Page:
Anyone who reads Georgette Heyer or other Regency-era historical fiction is surely familiar with the phrase “outside of enough” – one of those “cant” phrases that is self-explanatory, doesn’t need a lexicon or such to figure out its meaning. It is a great turn of words, isn’t it? and so much more effective that “that’s enough” or “enough is enough” or “I’ve had enough” or “more than enough”, or “this is too much” or “enough already”!
But where did it come from? When was it first used? I don’t currently have access to the OED and it does not show up in the phrase reference sources I have or in online sources. Joanna Waugh on her website says it came into use around 1887. It now seems overly used – certainly in every historical romance novel, but also in political writings, general conversation [just ‘google’ it!]. I am reminded of the phrase “gone missing”- a term I first heard in England years ago and needed to have it explained to me! – I later heard it on Canadian news programs, but now I hear it everywhere, read it in the newspapers, definitely a British turn of phrase adopted here in the US.
But back to “outside of enough” – I have assumed this was a term that Heyer perhaps had made up – she did do that with some of her Regency cant phrases so prevalent in her dialogue. So I was quite surprised and delighted to discover this dialogue between Lucy Steele and Elinor in a recent re-read of Sense and Sensibility:
[Lucy Steele] : “And what a charming little family they have! I never saw such fine children in my life. I declare I quite doat upon them already, and indeed I am always distractedly fond of children.”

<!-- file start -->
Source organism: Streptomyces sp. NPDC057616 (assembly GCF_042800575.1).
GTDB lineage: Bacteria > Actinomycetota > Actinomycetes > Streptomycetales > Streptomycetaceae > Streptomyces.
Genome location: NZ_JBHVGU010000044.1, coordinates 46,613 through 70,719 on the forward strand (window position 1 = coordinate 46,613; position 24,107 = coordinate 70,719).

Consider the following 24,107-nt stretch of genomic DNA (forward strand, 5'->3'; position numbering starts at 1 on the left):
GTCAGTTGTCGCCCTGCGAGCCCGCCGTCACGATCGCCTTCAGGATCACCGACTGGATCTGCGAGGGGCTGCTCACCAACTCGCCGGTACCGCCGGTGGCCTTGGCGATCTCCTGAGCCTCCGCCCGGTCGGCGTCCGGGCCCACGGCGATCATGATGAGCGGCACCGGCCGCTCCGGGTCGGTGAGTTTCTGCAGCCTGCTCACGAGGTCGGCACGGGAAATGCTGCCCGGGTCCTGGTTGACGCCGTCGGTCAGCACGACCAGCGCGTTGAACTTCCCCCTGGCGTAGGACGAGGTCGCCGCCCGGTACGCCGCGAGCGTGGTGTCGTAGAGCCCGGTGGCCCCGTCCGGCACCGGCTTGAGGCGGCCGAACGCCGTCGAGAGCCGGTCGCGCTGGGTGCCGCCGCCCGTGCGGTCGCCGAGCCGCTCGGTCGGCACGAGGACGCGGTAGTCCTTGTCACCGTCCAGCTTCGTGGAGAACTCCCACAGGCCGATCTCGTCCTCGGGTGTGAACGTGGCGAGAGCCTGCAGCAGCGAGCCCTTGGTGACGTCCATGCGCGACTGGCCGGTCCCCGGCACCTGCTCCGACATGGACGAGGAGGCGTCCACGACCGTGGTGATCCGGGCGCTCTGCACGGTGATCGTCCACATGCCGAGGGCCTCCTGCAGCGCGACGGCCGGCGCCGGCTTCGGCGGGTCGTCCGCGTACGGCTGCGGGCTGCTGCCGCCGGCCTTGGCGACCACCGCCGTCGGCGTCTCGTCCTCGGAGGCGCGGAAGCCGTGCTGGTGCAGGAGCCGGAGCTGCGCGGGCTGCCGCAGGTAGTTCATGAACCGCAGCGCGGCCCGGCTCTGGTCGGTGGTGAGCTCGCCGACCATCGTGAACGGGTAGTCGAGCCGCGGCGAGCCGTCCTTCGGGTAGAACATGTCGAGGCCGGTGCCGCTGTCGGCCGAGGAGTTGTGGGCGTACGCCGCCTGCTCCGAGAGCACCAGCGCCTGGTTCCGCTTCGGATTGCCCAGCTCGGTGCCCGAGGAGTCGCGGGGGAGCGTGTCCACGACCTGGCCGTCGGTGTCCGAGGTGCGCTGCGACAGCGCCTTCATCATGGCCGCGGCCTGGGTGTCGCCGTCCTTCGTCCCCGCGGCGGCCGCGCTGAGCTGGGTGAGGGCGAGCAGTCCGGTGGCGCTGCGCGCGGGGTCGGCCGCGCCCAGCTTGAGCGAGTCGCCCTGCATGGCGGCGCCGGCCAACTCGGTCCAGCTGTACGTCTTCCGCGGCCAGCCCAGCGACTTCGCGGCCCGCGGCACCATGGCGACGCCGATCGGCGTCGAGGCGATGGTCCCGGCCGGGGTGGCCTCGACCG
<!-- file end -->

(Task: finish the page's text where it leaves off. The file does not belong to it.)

“I should guess so,” said Elinor with a smile, “from what I have witnessed this morning.”
“I have a notion,” said Lucy, “you think the little Middletons rather too much indulged; perhaps they may be the outside of enough; but it is so natural in Lady Middleton; and for my part, I love to see children full of life and spirits; I cannot bear them if they are tame and quiet.”
“I confess,” replied Elinor, “that while I am at Barton Park, I never think of tame and quiet children with any abhorrence.”
[S&S, Vol. 1, Ch. xxi ]
Two Brock illustrations of “sweet” Lucy…
So we might think that Austen was the first writer to use the phrase, albeit putting it into the mouth of one of her more vulgar characters. But a quick search of Google Books brings up the following sources:
1. Algernon Sidney. Of the Use and Abuse of Parliaments: In Two Historical Discourses. 1744 – a reference is made to “outside of enough” as somewhere expressed by Shakespeare. [I did search the Shakespeare Concordance and the term “outside” comes up 14 times in Shakespeare’s texts, but alas! all lacking the necessary “of enough”]
2. Colley Cibber. The Dramatic Works of Colley Cibber. 1777. “…I’ll have everything on the outside of enough today.”
3. Joseph Gwilt, et al. An Encyclopaedia of Architecture. 1842. re: “premising, that if the caution whereof we speak be taken, the thickness resulting from the following investigations will be much more than the outside of enough.” [p. 410]
4. Henry C. K. Wyld. A History of Modern Colloquial Idiom. 1920. Wyld cites the above Austen passage as “largely the way of speech of the better society of an earlier age, which has come down in the world, and survives among a pretentious provincial bourgeoisie.” [p. 376] [which seems to indicate the term was used in an earlier period and Austen would have been familiar with that…]
So, I must carry on and dig deeper and find a better reference – if anyone has any thoughts, please comment – but shan’t we at least credit Austen (via Heyer I would think) with what appears to be the source for the excessive use of the term today? – I do feel the need to nearly scream, “all right, all right, the constant use of this phrase is really the outside of enough”!
- Fig. 1. C. E. Brock. S&S from Molland’s
- Fig. 2. C. E. Brock. S&S from Solitary Elegance
Copyright @Deb Barnum, Jane Austen in Vermont, 2011.